The Least of These

Last night I went to a church service where there was a movie shown espousing effective Christian evangelism.  In the lobby immediately afterwards, a heated debate ensued about not letting Syrian refugees into the U.S. because of the terrorist threat.  Appalled by the hostile and accusatory language spoken by church staff and volunteers alike, I took my son out of the room, leaving my husband, a recent immigrant to the U.S., to fend for himself.

When the pilgrims came to this continent, the Native Americans welcomed them, disregarding the potential future risks, the stripping of their lands, the annihilation of their cultures and languages, and the debasing of their bodies and minds with disease and alcohol.  Rather, because their culture expected it of them, when they saw someone sick, they took care of them; when they saw someone hungry, they fed them (hence, the American Thanksgiving holiday); when they saw someone alone, they welcomed them.800px-1869_pilgrims_Plymouth_Massachusetts_engr_byAndrews_LC_00035u

In the encounter recorded in the Gospel of Matthew, chapter 25, Jesus is asked,

Lord, when did we see you hungry or thirsty or a stranger or needing clothes or sick or in prison, and did not help you?’ and he answered, ‘Truly I tell you, whatever you did not do for one of the least of these, you did not do for me.”

Today, who could possibly fit the category “the least of these” more than Syrian refugees who have suffered at the hands of terrorists far more than we ever likely will?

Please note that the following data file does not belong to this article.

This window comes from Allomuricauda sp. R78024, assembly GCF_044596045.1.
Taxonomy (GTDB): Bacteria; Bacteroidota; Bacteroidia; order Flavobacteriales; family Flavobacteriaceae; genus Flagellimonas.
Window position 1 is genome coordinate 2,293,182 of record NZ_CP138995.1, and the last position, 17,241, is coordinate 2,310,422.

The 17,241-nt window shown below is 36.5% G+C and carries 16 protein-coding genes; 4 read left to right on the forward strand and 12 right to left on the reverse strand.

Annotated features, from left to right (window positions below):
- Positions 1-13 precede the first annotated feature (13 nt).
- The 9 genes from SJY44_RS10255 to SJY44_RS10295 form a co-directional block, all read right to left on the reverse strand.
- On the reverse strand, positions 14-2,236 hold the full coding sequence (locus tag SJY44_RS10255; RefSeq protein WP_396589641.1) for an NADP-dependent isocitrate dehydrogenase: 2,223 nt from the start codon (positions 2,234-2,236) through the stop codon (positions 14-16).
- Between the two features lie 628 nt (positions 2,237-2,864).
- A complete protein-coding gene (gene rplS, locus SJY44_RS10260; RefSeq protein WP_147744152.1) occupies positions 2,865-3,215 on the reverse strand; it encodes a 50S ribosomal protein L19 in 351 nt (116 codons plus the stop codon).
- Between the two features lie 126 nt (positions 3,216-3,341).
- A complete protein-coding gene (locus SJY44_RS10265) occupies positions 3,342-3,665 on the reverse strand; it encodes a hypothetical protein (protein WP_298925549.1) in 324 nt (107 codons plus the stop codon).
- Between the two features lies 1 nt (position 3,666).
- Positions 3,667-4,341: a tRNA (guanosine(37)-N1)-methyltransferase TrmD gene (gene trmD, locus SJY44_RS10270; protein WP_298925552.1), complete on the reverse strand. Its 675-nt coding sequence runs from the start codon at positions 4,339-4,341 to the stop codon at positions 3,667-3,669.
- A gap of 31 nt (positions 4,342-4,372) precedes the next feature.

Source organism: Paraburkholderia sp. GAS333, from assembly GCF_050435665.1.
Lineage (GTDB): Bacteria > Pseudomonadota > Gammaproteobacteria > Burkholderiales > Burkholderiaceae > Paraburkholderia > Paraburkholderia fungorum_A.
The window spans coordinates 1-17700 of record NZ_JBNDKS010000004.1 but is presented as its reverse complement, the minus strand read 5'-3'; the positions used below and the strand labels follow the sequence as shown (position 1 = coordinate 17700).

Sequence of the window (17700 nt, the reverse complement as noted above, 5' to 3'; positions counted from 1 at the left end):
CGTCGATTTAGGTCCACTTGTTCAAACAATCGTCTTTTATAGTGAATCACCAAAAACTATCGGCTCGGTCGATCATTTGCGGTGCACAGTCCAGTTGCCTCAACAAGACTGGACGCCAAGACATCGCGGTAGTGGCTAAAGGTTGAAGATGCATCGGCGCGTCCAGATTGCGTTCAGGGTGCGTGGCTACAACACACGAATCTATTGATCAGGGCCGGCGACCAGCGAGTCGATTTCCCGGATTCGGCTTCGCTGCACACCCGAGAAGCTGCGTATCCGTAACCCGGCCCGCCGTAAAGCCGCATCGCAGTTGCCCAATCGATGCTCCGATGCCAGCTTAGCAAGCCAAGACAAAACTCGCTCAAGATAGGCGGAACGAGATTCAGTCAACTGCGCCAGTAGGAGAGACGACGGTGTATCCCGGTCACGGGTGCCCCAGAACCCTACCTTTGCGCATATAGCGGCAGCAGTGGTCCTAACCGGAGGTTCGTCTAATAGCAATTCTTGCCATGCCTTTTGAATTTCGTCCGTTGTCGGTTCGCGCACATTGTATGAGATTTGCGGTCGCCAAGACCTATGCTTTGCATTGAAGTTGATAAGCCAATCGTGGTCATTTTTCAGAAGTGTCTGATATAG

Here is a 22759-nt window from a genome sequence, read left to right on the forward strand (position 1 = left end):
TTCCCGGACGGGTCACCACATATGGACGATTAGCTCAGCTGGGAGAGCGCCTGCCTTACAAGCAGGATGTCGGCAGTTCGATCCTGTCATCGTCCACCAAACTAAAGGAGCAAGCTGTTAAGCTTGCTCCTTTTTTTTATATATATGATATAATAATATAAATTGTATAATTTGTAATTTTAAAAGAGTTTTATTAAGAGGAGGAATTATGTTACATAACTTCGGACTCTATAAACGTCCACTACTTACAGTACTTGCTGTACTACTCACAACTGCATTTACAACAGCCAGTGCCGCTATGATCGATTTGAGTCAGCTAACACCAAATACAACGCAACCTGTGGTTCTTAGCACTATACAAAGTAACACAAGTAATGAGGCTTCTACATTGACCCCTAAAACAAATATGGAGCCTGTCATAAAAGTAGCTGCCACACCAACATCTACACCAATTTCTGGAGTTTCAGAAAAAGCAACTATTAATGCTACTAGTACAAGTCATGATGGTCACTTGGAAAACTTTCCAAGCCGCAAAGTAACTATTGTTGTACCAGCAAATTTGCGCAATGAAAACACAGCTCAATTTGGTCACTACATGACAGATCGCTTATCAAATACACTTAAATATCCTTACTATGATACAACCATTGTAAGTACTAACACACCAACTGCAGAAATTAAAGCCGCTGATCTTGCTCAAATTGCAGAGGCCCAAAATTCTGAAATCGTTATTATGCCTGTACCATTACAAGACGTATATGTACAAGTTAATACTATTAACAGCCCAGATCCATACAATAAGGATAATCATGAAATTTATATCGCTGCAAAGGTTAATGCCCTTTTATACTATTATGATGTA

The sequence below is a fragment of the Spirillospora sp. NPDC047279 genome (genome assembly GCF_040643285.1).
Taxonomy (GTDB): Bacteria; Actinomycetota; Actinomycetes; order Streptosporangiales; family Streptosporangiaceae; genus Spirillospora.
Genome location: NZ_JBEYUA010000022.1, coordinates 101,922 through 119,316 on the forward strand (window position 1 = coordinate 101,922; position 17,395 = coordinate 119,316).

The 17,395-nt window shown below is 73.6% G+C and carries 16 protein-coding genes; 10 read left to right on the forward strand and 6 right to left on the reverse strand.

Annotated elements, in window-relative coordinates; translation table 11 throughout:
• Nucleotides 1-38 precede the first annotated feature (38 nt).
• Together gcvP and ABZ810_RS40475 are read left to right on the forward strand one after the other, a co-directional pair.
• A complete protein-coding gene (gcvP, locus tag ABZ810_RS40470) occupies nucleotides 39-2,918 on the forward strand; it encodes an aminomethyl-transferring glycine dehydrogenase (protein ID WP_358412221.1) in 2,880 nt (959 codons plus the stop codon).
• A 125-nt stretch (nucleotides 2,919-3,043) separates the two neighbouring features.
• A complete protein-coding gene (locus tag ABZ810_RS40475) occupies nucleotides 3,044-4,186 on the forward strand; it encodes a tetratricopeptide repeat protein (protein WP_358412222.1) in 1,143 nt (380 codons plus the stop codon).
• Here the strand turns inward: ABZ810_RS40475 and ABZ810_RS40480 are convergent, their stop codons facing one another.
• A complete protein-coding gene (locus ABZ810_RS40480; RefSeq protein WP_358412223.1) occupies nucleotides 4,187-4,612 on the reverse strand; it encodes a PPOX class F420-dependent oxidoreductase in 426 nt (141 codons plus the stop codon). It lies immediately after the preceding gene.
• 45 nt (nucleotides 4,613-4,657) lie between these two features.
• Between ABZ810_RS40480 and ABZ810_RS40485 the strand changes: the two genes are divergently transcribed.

In a recent sermon, Pastor Ryan Marsh of Church of the Beloved recounted a conversation he had with a colleague of his, an Imam who is also a hospital chaplain.  “I did the math.  I added up the populations of every Muslim extremist group, Isis, Taliban, Al Qaeda, Boko Haram . . . it’s about 100,000 people.  But Islam is a religion of over 2 billion people.  That means Muslim extremists make up 0.00005 of Islam.  And you know who they kill most often?   Other Muslims!  Like me!  And yet the USA, my country, makes it sound like all Muslims are terrorists . . . My religion is a religion of peace . . . My wife is part Cherokee and I was born in Iowa, and yet we’ve been told to ‘Go back home’ and I don’t think it’s because I’m from Iowa.”

How can we, who tout ourselves as a “Christian nation,” damn those who are sick and alone and hungry and under threat?  Being Christian doesn’t entitle us to safety.  The apostle Paul went to Rome not because it was safe but so he could preach the Good News.  In recent times, after the missionary Jim Elliott was murdered by members of the Auca tribe in Ecuador, his widow, Elizabeth, returned with her child to that tribe.  Surely she had justification to remain in the U.S., safe from Aucan threat.

Of course, there is a vast difference between someone who chooses to express their Christian faith by going into potentially hostile territory versus someone who teaches Sunday school to 3rd grade boys.  (On the other hand, a game of “Slug Bug” with my 9-year-old son can get pretty wild!)  And while I’m not advocating a Pollyanna approach to very real dangers, we are told in John 16 that we will have trouble in this world.

According to Jesus in Matthew 5, we’re to love our enemies (real or perceived) and pray for those who persecute us.  That is a mandate that doesn’t line up with the American vetting process for receiving refugees, Syrian or otherwise.  I would ask us to consider the possibility that even the most secure vetting system will not ensure us peace of mind as much as following God’s heart with regards to those in dire need.

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2 Comments Add yours

  1. Thank you for being a voice to the voiceless. Unfortunately fear sometimes conquers love. Meant to be the other way around!

  2. But we can’t give up the fight, can we? Thank you for being an inspiration!

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